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Ciencia e investigación agraria

versión On-line ISSN 0718-1620

Cienc. Inv. Agr. v.34 n.1 Santiago abr. 2007 


Cien. Inv. Agr. 34(1): 31-40. 2007


Relative susceptibility of peach rootstocks to crown gall and Phytophthora root and crown rot in Chile.

Relative susceptibility of peach rootstocks to crown gall and Phytophthora root and crown rot in Chile.


Gonzalo Guzman1, Bernardo A. Latorre1, Rene Torres1, and Wayne F. Wilcox2

1Facultad de Agronomía e Ingeniería Forestal, Pontificia Universidad Católica de Chile, Casilla 306-22, Santiago, Chile.

2Department of Plant Pathology, N.Y. State Agricultural Experiment Station, Cornell University, Geneva NY

Correspondencia a:


Crown gall (Agrobacterium tumefaciens) and Phytophthora root and crown rot (PRCR), caused by P. cryptogea, are two major limiting factors affecting peach (Prunus pérsica) production in Chile. At present, Nemaguard is the most important rootstock used in peach orchards, and although several clonal rootstocks are under development worldwide, there is little information regarding their susceptibility to crown gall and PRCR. Therefore this investigation was undertaken to study the susceptibility to A. tumefaciens and P. cryptogea of the clonally propagated rootstocks Cadman®-Avimag (P. pérsica x P. davidiana), Mr.S 2/5 (P. cerasifera x P. spinosa), Viking ([P. pérsica x P. davidiana] x [P. dulcís 'Jordanolo'x P. blireiana]), and Nemaguard (P. pérsica x P. davidiana), a seedling rootstock, which was included as a reference standard. Based on our results, Mr.S 2/5 was highly resistant to A. tumefaciens. Differences among Nemaguard, Viking and Cadman grown for 20 months in artifically-infested soil were not statistically significant, but only Cadman developed crown gall in soil with natural levels of inoculum. The extent of the canker lesions produced by P. cryptogea on excised twigs of each rootstock was greater on actively growing twigs than on dormant twigs. However, differences among rootstocks determined with the dormant twig assay correlated better with the results following trunk inoculations of 2-yr-old plants budded with 'Ruby Diamond' peach. For all rootstocks, PRCR severity increased considerably after repeated soil saturation episodes, and the loss of root mass increased in a linear manner as the saturation periods increased from 0 to 144 h. Our results showed that Mr.S 2/5 is relatively resistant to root rot caused by P. cryptogea, which is the most common Phytophthora species presently found on peach trees in Chile.

Key words: Agrobacterium tumefaciens, disease control, nectarines, Phytophthora cryptogea, Prunus spp., rootstock resistance.


Las agallas de la corona (Agrobacterium tumefaciens) y la pudrición radical y del cuello causada por Phytophthora cryptogea, son dos factores que limitan considerablemente la producción de durazneros (Prunus pérsica) en Chile. Actualmente, Nemaguard es el principal portainjerto en huertos de durazneros. Existen varios portainjertos clónales en desarrollo a nivel mundial. Sin embargo, la información existente respecto de la susceptibilidad de estos portainjertos a las agallas de la corona y a la pudrición radical y del cuello es limitada. Por lo tanto, esta investigación tuvo por objetivo estudiar la susceptibilidad a A. tumefaciens y P. cryptogea de los portainjertos clónales Cadman®-Avimag (P. pérsica x P. davidiana), Mr.S 2/5 (P. cerasifera x P. spinosa) y Viking ([P. pérsica x P. davidiana] x [P. dulcís 'Jordanolo' x P. blireiana]). Como estándar se incluyó Nemaguard (P. pérsica x P. davidiana), portainjerto de semilla. De acuerdo con los resultados obtenidos, Mr.S 2/5 fue altamente resistente a A. tumefaciens. Las diferencias obtenidas entre Nemaguard, Viking y Cadman, luego de 20 meses en suelo artificialmente infectado, no fueron estadísticamente significativas. No obstante, Cadman fue el único que desarrolló agallas en un suelo naturalmente infectado. El largo de los cancros desarrollados por P. cryptogea en ramillas cortadas fue mayor en ramillas en crecimiento activo que en ramillas obtenidas durante el letargo invernal. Las diferencias entre portainjertos obtenidas en ramillas en letargo se correlacionaron con los resultados obtenidos eninoculaciones realizadas en plantas de dos años de edad, injertadas con duraznero 'Ruby Diamond'. Para todos los portinjertos, la severidad de la pudrición radical aumentó considerablemente luego de repetidos eventos de saturación del suelo. La pérdida de masa radical aumentó linealmente al aumentar la saturación del suelo entre 0 y 144 h. Los resultados obtenidos demuestran que Mr.S 2/5 es relativamente resistente a la pudrición de raíces causada por P. cryptogea que es la principal especies de Phytophthora descrita en duraznero en Chile.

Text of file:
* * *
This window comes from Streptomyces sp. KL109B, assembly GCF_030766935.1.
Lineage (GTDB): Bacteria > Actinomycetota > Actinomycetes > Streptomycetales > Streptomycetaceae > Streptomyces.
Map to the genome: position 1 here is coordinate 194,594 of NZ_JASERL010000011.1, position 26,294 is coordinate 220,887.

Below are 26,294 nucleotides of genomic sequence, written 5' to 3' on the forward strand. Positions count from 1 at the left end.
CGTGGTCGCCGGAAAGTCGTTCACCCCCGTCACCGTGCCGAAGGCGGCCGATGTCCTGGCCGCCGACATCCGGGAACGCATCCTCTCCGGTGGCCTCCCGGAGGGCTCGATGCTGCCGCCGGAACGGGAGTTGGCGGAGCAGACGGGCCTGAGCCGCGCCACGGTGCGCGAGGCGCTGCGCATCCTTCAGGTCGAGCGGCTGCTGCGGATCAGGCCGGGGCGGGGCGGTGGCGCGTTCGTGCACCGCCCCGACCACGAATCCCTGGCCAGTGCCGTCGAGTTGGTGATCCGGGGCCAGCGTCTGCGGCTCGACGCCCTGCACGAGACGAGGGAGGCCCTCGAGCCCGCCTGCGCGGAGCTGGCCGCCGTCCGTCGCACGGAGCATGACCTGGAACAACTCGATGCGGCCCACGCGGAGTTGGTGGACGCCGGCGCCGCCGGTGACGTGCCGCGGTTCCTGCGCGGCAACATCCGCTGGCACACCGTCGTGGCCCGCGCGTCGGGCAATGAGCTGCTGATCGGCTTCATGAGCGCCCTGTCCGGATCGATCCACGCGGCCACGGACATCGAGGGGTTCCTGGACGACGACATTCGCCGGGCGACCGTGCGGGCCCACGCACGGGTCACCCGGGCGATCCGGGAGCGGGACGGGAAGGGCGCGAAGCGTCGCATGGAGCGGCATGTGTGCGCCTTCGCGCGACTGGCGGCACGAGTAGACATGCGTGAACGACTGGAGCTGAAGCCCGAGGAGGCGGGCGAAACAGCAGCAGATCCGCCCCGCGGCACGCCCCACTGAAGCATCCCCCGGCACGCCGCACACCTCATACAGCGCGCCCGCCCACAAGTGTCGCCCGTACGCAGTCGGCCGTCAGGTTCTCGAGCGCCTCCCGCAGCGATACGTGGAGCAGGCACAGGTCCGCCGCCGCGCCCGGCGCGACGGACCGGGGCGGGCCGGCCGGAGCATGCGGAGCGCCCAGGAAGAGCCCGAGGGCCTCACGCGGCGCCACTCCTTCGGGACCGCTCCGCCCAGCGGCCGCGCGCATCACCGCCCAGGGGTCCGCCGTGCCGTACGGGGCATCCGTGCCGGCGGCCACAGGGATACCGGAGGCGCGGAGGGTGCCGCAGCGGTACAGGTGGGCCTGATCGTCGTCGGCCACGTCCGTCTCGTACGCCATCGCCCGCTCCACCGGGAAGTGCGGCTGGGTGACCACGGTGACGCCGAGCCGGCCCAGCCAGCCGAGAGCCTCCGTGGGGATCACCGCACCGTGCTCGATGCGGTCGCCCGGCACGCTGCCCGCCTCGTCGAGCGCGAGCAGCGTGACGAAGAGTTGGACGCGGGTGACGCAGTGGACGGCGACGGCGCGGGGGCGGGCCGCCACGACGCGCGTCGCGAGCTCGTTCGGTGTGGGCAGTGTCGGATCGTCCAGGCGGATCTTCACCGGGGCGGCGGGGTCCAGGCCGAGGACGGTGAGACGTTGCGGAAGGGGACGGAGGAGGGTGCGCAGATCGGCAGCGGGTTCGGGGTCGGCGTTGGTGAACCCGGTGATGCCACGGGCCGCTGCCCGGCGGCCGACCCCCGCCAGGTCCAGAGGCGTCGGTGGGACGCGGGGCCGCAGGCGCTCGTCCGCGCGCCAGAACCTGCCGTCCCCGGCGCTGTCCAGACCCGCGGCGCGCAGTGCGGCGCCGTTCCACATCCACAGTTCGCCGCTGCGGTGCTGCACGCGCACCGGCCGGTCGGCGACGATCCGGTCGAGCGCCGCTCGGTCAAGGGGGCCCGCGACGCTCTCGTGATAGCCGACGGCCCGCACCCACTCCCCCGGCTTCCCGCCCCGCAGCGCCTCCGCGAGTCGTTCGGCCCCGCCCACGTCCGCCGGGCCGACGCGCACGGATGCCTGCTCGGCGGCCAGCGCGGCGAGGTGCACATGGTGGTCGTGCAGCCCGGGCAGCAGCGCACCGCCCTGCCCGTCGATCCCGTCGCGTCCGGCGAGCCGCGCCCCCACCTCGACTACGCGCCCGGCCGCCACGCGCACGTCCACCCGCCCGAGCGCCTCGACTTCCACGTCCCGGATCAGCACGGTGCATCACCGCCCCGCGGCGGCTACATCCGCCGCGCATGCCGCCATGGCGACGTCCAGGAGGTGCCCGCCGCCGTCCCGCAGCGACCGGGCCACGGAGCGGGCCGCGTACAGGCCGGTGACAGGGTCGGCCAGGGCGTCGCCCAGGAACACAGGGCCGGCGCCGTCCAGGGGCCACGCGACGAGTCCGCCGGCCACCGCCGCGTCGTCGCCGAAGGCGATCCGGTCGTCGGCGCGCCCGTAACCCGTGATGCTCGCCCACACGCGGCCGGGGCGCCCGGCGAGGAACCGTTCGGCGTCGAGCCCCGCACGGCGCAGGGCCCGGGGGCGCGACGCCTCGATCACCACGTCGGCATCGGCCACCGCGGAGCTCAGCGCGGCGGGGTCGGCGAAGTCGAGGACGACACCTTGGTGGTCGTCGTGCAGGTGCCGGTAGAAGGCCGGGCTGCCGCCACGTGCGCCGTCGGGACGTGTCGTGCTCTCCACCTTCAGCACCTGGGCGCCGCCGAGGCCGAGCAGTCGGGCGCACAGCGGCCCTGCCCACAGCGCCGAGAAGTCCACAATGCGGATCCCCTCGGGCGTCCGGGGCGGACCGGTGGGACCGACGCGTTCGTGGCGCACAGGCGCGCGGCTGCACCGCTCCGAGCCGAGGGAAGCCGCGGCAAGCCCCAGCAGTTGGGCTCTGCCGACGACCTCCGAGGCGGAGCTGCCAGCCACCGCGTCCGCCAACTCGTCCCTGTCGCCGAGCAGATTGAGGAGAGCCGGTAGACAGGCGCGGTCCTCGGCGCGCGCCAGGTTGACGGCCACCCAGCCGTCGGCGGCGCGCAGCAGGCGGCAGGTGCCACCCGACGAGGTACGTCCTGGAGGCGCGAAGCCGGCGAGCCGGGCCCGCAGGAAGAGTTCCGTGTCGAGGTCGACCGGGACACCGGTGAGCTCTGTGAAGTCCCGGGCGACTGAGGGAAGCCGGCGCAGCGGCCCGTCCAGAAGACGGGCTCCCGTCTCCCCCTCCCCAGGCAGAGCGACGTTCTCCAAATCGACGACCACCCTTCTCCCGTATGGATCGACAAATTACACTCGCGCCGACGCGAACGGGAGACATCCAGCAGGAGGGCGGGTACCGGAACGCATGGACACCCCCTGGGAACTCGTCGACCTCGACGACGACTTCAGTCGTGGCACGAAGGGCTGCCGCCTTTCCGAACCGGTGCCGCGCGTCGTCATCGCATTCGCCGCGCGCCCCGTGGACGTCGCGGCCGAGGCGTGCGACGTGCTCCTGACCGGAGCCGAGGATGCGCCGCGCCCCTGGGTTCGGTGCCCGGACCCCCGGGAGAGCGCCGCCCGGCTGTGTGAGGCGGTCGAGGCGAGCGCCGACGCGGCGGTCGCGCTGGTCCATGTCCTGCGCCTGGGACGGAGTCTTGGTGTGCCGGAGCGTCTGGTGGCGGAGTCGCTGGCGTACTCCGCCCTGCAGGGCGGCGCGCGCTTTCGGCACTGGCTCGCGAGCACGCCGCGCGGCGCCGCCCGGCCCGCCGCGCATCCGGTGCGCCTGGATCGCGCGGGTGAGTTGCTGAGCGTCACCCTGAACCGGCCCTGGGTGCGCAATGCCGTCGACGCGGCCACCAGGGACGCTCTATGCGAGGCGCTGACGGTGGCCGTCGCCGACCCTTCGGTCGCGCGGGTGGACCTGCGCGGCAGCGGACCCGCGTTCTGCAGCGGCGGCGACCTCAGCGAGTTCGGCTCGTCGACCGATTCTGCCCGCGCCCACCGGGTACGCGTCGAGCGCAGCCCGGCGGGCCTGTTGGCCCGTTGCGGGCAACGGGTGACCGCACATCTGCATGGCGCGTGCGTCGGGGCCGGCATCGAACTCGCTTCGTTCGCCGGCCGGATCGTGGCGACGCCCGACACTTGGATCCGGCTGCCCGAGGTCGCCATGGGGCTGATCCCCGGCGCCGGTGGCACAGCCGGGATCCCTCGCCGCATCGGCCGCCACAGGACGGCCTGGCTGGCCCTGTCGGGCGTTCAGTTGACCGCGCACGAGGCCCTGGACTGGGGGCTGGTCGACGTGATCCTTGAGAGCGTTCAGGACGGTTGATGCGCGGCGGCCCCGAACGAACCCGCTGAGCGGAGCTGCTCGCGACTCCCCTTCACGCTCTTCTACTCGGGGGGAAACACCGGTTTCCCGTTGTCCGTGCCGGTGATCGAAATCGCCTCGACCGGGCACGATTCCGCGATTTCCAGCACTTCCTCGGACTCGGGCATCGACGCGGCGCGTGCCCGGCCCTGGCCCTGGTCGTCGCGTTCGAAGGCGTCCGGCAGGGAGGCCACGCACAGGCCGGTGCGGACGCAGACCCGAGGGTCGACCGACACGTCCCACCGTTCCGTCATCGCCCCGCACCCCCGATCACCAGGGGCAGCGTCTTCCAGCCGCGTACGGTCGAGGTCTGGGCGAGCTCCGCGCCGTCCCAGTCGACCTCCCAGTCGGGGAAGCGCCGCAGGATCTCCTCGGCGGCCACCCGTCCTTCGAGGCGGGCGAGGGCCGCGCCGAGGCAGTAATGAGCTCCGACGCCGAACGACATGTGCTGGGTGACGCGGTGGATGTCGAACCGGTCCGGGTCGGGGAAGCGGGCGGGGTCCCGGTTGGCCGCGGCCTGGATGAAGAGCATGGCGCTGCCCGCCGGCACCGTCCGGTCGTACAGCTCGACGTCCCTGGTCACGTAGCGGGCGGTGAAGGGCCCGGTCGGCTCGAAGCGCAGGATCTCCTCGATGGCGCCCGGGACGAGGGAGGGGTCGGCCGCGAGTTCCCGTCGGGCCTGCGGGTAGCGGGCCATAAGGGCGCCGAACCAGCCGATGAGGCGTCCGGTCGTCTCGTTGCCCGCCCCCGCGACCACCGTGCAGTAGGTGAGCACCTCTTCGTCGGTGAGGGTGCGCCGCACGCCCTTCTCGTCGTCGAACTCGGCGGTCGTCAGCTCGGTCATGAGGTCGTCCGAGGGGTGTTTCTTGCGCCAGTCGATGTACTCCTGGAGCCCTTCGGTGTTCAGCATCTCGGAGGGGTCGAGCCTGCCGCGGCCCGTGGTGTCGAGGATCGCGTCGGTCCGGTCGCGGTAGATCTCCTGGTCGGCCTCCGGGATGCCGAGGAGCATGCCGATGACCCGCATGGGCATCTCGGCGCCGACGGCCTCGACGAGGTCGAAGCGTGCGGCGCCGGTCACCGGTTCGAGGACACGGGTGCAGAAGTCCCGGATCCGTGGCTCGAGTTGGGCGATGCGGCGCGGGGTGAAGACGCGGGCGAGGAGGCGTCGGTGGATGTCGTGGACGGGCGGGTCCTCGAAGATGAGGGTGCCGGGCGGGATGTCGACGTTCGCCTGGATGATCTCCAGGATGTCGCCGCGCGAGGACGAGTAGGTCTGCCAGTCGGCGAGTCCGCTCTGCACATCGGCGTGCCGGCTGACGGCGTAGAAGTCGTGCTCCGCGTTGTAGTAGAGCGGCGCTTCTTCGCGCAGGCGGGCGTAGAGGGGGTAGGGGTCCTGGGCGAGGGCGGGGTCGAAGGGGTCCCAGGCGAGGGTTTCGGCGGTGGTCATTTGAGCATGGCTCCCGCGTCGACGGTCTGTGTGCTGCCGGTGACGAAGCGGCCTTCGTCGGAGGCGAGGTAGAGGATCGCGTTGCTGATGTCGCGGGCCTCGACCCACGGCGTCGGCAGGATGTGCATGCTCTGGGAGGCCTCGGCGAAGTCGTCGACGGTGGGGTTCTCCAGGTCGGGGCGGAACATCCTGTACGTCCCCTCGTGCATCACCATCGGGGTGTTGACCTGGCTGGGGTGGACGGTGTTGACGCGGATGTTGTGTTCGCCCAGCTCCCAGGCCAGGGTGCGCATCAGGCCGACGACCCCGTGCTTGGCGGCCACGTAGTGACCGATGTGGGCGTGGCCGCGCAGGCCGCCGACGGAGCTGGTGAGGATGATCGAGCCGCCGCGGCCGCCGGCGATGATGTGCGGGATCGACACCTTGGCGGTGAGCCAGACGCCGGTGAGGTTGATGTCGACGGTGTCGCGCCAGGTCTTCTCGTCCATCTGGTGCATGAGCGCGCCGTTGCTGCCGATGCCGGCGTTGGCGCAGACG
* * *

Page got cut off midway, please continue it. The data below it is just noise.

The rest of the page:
Palabras clave: Agrobacterium tumefaciens, enfermedades del duraznero, nectarines, Phytophthora cryptogea, portainjertos resistentes, Prunus spp.



Crown gall (Agrobacterium tumefaciens (E.F. Smith and Town) Conn.) and Phytophthora root and crown rot (PRCR), caused by Phytophthora cryptogea Pethybridge and Laffery (Guzman et al, 2005), are two major limiting factors affecting peach (Prunus pérsica (L.) Batsch) production in Chile, and often start during plant propagation at the nurseries. Crown gall is exclusively initiated by wounds created during cultivation practices, whereas PRCR is not dependent on wounded host tissues. Repeated soil saturation periods consistently have been found to be highly favorable to the development of PRCR caused by various species of Phytophthora on annual and perennial crops (e.g., Browne and Mircetich. 1995; Haygood et al, 1986; Latorre, 2004; Matheron and Mircetich, 1985a; Mircetich and Keil, 1970; Wilcox and Ellis, 1989; Wilcox and Mircetich, 1985a).